On these trips Dad and I would often stay up late together to talk, like we used to on my holiday visits home to Malawi. Dad would look up versions of hymns that he loved on YouTube and play them for me through the television, and then we’d talk about them afterward—Wintley Phipps’ rendition of “Amazing Grace,” the Mormon Tabernacle Choir’s version of “Come Thou Fount of Every Blessing,” Selah’s version of “I Need Thee Every Hour.”  I sometimes wondered if Dad was trying to tell me something about his faith in this way, but I never asked, and he never elaborated. We just listened and talked, until the early hours of the morning.

“Amazing Grace” and “Come Thou Fount of Every Blessing” aren’t the only songs I have memories of us talking about; “Great Is Thy Faithfulness” and “This Is My Father’s World” were others that took up our late night hours.  That latter has, today, taken on a whole new meaning for me: I was born at HUP three weeks after Dad received his MBA from Wharton, and I have mirror photographs in identical spots on campus, 22 years apart: my mom and me on the steps of Van Pelt, my dad and me by the Benjamin Franklin Statue. Having worked on this very same campus for the past seven years, I regularly walk by those same spots, which belonged to my father before he shared them with me.

Dad kept insistently going to church, until he became too tired for the seven-minute walk and it was too painful for him to sit upright in the pews.  On my later visits, my parents and I would instead watch their church’s simulcast of the 11 a.m. service through their small television. Increasingly, Dad would sleep through most of it, but we never changed the channel. In the final two weeks of his life, when he was in Intensive Care, we would cue up the church music channel on the hospital room television; even though we weren’t sure he could even hear it anymore, we wanted it on in case he could. The first Saturday after he died, a group of Malawian Seventh-Day Adventists came to sing for us; one hymn they sang was “It Is Well With My Soul,” one of Dad’s favorites, which he had often sung as a choir soloist in my childhood church in Canada. The group simply held our hands as they sang into the evening darkness, while my mother, sister, and I sat silently and cried.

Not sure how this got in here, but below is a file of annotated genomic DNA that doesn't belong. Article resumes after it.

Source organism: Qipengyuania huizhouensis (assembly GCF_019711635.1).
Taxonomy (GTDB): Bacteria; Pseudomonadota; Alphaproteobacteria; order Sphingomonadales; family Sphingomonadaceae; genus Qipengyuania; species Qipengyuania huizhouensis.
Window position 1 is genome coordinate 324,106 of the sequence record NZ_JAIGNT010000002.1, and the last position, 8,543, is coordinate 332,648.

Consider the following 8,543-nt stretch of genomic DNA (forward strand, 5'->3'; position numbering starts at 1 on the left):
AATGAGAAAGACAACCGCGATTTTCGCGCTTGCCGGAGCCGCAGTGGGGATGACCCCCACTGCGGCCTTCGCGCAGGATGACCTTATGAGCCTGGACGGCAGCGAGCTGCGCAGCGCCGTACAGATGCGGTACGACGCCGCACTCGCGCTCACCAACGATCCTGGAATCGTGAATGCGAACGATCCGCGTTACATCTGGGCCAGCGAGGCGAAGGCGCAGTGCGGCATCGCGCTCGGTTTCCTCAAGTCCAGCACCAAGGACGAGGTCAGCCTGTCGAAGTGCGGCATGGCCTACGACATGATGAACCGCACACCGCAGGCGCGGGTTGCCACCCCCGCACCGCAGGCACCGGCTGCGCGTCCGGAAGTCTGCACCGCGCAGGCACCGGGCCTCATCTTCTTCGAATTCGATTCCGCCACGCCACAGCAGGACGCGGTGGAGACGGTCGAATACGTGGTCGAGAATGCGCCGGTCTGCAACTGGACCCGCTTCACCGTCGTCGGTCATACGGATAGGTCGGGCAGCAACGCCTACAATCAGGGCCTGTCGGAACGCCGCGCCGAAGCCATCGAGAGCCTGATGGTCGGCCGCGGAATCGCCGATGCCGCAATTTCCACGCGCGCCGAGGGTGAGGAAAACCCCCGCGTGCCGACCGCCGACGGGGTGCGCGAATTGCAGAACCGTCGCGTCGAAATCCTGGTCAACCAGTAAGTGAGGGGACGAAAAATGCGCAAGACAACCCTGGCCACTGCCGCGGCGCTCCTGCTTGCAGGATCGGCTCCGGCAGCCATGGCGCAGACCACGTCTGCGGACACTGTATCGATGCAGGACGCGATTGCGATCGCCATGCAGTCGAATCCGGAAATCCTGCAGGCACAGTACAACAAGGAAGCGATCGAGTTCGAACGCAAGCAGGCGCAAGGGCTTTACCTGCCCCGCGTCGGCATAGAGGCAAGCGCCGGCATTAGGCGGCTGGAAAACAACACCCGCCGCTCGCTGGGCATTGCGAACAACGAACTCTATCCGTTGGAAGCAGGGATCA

Now, nearly a year later, I sometimes wonder if Dad wasn’t so much showing me his faith through song—as I had at first thought—but helping us to access, together, the complicated feelings of that time, that otherwise felt nearly impossible to speak. Church songs—with their oscillations between hope and despair, crescendos of praise followed by descents into agony—had always been a kind of home in the most formative phases of my life, and I wonder now if returning together to the omnipresence of song was the result of us seeking together a years-ago feeling of safety and comfort amid the disorientation of my young adulthood and his approaching death.

Today I still play the songs my father and I listened to together, both the songs from the beginning of my life and the songs from the ending of his.  Though I often still cry when I hear them, I also now occasionally feel something like joy, especially when listening to the hymns as I walk the city on a beautiful day, a day that feels made for him, or maybe a day he—or He—made for me.  I am unsure but open to belief’s possibilities.  I remain apart from any formal church, but I want to honor my father and the God-like shape his own belief occupied in my life.  And I think that is ultimately as far as my faith today goes: an ongoing cultivation of the private life between my father and me, only now in memory, for our relationship has gone into the afterlife. 

Michelle A. Chikaonda C’06 is an essayist, and current assistant director at the Penn Alumni Interview Program. Her father was Dr. Mathias A. P. Chikaonda WG’83, former governor of the Reserve Bank of Malawi; Dr. Chikaonda died of colorectal cancer on October 30, 2018.